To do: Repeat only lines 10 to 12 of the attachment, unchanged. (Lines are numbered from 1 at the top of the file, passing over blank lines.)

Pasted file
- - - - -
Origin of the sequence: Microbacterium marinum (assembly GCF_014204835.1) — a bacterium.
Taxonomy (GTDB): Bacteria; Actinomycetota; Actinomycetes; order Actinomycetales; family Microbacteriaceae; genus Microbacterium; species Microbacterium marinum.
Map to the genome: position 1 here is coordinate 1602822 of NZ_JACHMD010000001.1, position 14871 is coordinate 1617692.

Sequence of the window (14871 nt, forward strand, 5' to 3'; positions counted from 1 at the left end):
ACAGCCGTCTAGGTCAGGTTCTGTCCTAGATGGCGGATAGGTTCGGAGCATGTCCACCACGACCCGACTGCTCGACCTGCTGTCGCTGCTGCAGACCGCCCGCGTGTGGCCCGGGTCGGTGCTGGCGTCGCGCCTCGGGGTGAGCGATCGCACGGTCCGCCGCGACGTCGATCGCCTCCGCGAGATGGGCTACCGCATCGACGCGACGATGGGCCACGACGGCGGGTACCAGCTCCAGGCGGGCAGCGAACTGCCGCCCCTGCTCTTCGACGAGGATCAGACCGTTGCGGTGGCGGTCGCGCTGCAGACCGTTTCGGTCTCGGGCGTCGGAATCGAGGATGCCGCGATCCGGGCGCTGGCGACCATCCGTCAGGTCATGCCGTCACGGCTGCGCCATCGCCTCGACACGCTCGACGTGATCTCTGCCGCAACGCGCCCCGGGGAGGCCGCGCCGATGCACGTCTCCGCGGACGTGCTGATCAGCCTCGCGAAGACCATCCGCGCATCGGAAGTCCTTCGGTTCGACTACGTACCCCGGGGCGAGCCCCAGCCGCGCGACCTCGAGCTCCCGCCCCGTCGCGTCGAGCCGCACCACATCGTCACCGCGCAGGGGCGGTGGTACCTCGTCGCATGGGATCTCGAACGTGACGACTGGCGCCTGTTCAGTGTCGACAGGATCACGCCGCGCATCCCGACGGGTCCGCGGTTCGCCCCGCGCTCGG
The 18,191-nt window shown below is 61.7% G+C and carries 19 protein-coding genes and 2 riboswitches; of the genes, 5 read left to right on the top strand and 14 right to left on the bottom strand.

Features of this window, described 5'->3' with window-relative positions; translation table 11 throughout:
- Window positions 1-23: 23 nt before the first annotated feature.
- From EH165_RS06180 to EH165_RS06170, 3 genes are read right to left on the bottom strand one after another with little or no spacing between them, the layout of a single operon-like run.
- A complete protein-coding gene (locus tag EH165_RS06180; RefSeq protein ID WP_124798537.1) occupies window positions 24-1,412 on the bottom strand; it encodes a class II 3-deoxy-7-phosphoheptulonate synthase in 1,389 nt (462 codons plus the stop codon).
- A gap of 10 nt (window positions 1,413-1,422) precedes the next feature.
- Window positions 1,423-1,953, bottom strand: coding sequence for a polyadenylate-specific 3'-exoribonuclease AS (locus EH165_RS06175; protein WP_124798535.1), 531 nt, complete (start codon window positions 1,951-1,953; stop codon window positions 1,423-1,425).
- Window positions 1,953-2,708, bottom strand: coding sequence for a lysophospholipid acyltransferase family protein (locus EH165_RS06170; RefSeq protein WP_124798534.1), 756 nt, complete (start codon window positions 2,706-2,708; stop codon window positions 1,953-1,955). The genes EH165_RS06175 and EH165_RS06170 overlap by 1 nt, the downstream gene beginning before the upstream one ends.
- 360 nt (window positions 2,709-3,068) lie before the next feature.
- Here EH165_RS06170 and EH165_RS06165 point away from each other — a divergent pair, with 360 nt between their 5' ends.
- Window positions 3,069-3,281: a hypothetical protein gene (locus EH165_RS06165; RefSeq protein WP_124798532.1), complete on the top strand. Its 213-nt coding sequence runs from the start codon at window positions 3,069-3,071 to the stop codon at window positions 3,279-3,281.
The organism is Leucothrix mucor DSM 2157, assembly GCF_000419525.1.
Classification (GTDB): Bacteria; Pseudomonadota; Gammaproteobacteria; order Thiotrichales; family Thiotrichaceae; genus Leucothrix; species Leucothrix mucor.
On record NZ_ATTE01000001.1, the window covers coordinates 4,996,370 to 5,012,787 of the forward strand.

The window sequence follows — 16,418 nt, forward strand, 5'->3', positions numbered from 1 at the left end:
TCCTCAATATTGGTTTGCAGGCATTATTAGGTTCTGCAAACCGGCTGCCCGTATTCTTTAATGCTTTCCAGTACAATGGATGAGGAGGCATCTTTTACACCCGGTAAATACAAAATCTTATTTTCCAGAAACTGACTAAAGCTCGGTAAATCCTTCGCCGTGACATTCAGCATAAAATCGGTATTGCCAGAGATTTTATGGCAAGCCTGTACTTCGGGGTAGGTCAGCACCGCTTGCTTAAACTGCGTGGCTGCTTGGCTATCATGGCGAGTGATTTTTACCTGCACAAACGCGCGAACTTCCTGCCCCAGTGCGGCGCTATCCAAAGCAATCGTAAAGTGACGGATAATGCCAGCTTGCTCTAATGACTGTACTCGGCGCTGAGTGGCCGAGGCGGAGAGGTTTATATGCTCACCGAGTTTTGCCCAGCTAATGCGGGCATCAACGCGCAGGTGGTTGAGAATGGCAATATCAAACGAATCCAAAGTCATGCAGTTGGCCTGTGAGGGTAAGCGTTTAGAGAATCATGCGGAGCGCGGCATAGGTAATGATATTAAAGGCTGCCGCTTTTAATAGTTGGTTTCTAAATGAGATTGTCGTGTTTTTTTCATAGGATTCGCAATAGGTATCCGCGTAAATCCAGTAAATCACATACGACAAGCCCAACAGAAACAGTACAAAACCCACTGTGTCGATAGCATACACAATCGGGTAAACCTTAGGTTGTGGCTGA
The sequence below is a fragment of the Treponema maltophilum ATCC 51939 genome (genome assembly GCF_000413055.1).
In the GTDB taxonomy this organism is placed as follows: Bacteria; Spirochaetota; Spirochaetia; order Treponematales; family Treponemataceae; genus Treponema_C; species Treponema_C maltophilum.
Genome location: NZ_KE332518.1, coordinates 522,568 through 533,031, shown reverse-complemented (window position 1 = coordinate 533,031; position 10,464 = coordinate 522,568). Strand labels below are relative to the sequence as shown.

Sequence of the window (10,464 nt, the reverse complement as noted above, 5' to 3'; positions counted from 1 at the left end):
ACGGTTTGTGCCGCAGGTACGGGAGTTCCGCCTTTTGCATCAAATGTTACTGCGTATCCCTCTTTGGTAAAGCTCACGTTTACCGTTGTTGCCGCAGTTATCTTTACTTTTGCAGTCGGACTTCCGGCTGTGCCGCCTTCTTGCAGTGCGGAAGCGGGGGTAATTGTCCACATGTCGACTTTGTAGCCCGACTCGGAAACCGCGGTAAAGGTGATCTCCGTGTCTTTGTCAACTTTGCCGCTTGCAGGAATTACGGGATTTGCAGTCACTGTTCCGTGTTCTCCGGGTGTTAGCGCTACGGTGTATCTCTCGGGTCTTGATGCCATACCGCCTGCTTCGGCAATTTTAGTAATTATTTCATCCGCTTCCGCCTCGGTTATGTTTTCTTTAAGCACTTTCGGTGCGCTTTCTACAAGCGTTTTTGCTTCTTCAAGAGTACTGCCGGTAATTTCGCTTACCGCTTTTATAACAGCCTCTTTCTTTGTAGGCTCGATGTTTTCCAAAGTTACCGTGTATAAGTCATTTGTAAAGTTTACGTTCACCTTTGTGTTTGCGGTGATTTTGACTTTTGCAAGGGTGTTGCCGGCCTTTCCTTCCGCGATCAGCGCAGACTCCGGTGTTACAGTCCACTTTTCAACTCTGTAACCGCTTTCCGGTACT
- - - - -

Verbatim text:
- A complete protein-coding gene (locus tag EH165_RS06180; RefSeq protein ID WP_124798537.1) occupies window positions 24-1,412 on the bottom strand; it encodes a class II 3-deoxy-7-phosphoheptulonate synthase in 1,389 nt (462 codons plus the stop codon).
- A gap of 10 nt (window positions 1,413-1,422) precedes the next feature.
- Window positions 1,423-1,953, bottom strand: coding sequence for a polyadenylate-specific 3'-exoribonuclease AS (locus EH165_RS06175; protein WP_124798535.1), 531 nt, complete (start codon window positions 1,951-1,953; stop codon window positions 1,423-1,425).